Artificial intelligence (AI) and machine learning (ML) have been hot buzzwords before, but the excitement around implementing comprehensive solutions has picked up momentum. New and improved solutions are making big promises with intelligent automation, touching nearly all aspects of healthcare operations, including financial, clinical, human capital, and the supply chain. 

Recent investment in AI/ML companies, like Microsoft’s acquisition of Nuance in March of 2021, looks to accelerate a slew of benefits including reducing clinical burnout, streamlining financing, and detecting and treating diseases early.

Conversation circled around the success of automation and variety of automation efforts that are in progress,” said Harsh Singh. “CIOs are diving into automation driven by the talent shortage.


Regulations are Looming

While not the opening topic of most conversations, we did find that many healthcare partners were concerned about impending regulatory requirements. This included readiness for the next deadline of the 21st Century CURES Act and the publication of proposed changes to the HIPAA Privacy Rule. While there is a familiarity with information blocking, it is clear there is still confusion about what constitutes electronic health information (EHI), how to be compliant under the rules, and how much synchronization will be achieved between HIPAA and CURES.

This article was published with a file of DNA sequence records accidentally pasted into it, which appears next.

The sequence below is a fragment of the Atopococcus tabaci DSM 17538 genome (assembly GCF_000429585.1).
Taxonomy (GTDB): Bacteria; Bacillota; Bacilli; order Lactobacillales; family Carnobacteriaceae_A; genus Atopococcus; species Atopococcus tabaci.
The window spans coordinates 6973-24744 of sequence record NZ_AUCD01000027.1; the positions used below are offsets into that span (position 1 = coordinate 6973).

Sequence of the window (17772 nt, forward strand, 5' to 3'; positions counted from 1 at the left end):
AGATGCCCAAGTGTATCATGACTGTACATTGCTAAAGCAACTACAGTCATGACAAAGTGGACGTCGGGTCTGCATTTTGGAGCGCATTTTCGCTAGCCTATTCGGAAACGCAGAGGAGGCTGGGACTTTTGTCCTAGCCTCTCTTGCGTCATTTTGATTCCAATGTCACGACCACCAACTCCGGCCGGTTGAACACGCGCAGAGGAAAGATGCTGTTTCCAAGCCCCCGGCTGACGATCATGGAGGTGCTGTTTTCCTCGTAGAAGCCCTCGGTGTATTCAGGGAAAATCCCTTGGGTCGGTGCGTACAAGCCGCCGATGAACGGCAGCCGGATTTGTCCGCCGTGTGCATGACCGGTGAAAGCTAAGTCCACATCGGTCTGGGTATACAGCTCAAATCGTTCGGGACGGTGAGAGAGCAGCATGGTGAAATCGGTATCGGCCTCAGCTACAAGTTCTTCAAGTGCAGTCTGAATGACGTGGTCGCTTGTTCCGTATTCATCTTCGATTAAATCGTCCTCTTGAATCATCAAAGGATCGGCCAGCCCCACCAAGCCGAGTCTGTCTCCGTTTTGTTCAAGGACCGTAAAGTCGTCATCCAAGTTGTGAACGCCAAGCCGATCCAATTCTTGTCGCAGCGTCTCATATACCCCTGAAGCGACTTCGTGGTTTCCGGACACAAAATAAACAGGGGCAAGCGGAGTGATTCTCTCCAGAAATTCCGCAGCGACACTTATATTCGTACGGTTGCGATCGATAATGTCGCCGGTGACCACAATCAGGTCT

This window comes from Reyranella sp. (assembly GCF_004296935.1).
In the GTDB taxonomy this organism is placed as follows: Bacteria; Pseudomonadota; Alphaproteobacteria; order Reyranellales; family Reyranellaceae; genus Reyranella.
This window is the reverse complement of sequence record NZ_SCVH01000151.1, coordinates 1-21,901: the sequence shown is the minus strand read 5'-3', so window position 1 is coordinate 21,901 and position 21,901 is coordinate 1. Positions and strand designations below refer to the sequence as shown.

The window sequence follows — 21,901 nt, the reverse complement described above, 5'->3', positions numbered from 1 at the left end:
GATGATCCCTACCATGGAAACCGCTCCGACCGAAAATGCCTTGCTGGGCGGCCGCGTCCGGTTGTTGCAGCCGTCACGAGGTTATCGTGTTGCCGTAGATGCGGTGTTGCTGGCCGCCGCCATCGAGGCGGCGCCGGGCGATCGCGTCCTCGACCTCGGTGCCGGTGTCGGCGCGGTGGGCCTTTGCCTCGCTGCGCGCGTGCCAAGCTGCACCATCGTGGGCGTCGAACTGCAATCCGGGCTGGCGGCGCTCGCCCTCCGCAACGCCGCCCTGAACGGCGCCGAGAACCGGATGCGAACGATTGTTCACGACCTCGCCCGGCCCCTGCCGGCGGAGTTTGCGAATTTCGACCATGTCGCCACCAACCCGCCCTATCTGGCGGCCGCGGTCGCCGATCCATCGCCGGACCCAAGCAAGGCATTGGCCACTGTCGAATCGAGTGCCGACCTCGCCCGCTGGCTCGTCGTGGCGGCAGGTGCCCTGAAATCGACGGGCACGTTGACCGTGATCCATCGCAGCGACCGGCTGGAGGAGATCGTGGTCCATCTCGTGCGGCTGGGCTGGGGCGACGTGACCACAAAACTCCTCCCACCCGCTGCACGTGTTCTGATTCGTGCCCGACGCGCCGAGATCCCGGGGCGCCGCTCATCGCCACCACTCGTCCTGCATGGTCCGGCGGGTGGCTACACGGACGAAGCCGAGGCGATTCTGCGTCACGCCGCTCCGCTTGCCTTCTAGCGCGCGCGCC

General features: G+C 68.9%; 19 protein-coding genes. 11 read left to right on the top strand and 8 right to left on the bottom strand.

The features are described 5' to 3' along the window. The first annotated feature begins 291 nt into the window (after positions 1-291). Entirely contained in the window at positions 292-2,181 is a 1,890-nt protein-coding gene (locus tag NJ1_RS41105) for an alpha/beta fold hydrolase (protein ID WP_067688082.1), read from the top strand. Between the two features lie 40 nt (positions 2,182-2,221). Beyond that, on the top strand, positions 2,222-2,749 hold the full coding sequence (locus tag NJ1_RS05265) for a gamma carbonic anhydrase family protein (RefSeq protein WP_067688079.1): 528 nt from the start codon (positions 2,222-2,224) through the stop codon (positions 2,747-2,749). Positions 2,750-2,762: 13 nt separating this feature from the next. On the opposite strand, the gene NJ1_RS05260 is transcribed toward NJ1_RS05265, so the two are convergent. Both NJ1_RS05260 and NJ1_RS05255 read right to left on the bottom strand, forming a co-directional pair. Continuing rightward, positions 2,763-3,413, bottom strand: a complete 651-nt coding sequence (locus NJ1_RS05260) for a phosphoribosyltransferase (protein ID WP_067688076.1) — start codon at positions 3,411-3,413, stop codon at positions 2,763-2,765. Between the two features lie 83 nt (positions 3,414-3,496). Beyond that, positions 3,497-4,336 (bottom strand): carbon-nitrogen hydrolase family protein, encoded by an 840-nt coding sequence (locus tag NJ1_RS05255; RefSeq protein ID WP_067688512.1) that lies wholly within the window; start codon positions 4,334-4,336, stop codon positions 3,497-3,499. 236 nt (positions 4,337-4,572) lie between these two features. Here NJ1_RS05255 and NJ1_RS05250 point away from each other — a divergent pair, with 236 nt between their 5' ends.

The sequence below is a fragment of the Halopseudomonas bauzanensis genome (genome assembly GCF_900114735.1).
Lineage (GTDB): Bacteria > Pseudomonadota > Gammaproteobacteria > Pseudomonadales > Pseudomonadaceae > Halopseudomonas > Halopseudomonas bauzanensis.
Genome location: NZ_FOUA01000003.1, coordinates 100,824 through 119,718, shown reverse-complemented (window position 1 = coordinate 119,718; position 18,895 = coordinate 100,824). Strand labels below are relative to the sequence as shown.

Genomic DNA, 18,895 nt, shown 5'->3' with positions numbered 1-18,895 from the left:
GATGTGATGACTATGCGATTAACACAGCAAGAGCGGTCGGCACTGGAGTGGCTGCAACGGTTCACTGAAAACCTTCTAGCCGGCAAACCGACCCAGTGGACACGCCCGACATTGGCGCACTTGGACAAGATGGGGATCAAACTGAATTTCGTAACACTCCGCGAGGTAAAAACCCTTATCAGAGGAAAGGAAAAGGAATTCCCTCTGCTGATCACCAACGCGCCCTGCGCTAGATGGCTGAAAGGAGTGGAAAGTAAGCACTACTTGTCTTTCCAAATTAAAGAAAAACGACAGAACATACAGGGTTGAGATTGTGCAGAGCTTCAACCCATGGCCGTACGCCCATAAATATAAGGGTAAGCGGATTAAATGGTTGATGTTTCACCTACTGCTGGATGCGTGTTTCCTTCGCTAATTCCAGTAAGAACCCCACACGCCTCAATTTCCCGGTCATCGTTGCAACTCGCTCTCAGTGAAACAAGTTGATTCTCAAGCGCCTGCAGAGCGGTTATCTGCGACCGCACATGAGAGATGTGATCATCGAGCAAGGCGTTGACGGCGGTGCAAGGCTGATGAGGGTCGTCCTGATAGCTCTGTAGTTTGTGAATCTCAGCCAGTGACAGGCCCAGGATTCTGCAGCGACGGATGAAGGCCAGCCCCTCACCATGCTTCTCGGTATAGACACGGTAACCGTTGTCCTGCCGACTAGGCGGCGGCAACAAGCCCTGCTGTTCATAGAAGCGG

With an October 6, 2022 deadline and top penalties for EHR providers of one million dollars, providers and health vendors alike need to educate themselves on the latest information. Kelly McLendon, SVP Compliance and Regulatory Affairs, recently spoke about his work with the EHI Taskforce and the need to have your designated record set clearly defined on the Talking About PHI podcast

 “Most people I spent time with were equal part concerned and confused,” said Kelly McLendon. “No one really understands where everyone else is on this and implementation is only just getting started.

For more information about the effects of HIPAA and the CURES Act, please visit our resources on CompliancePro Solutions.